Canadian Nuclear Laboratories misrepresents the amount of long-lived radioactive material that would go in its gigantic five-to-seven story surface mound. The revised environmental impact statement includes a partial inventory of 30 radioactive materials destined for the dump, and 25 of them are very long-lived indeed, each with a half-life of more than four centuries. Of the 30 materials listed, 22 have half-lives over a thousand years, 17 have half-lives over 100,000 years, and 7 have half-lives over a million years.  None of these materials would meet the IAEA definition of short-lived waste. Nevertheless, the revised environmental impact statement, released last week by the consortium, asserts only low level waste that “primarily contains short-lived radionuclides” would go into the mound.

“This is a clear example of the ways that CNL misleads the public and decision-makers by playing fast and loose with terms such as “near surface” “low level” and “short-lived”, says Johanna Echlin, of the Old Fort William (Quebec) Cottagers’ Association.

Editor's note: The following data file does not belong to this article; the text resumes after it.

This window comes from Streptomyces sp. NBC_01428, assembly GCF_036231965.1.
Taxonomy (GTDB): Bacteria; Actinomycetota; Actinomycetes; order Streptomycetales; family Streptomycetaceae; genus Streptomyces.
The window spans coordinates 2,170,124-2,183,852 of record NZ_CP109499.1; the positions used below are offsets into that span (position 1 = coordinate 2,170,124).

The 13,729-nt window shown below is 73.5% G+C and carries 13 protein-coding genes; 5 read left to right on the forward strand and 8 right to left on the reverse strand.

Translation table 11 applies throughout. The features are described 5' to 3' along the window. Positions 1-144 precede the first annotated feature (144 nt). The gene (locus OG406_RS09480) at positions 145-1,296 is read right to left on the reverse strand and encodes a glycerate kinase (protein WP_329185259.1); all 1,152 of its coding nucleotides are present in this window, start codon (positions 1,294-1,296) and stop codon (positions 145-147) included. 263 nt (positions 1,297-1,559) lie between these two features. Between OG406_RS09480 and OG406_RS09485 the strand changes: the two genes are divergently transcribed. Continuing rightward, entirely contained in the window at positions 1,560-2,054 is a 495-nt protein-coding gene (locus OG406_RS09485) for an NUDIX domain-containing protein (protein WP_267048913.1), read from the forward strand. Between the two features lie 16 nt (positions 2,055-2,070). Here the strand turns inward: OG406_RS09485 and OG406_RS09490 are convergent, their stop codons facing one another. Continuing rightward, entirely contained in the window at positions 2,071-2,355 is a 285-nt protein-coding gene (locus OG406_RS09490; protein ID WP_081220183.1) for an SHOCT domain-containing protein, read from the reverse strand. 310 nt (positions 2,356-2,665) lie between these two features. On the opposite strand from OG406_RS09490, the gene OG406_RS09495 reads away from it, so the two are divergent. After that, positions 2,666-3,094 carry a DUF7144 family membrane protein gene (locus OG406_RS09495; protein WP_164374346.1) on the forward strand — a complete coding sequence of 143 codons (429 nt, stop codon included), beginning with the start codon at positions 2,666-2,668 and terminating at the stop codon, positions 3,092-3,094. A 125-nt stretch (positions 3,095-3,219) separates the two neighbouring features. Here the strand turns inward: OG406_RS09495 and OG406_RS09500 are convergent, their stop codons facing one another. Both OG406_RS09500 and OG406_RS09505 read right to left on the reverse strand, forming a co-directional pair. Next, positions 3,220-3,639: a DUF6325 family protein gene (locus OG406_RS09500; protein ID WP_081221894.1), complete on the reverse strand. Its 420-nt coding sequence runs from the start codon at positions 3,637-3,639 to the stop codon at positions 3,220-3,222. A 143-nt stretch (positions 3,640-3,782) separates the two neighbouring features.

According to Echlin, a federal commitment to create world class facilities for its radioactive waste is urgently needed and would have many benefits.
“We have the expertise in Canada to be a world leader in looking after these radioactive wastes,” Echlin said. “Many well-paying jobs and careers will be created when the government of Canada takes this issue seriously and does the right thing. We can do this. We can keep radioactive waste out of our rivers. We’ll all sleep easier knowing that our health, our property values, the beautiful Ottawa River, and future generations are all protected.”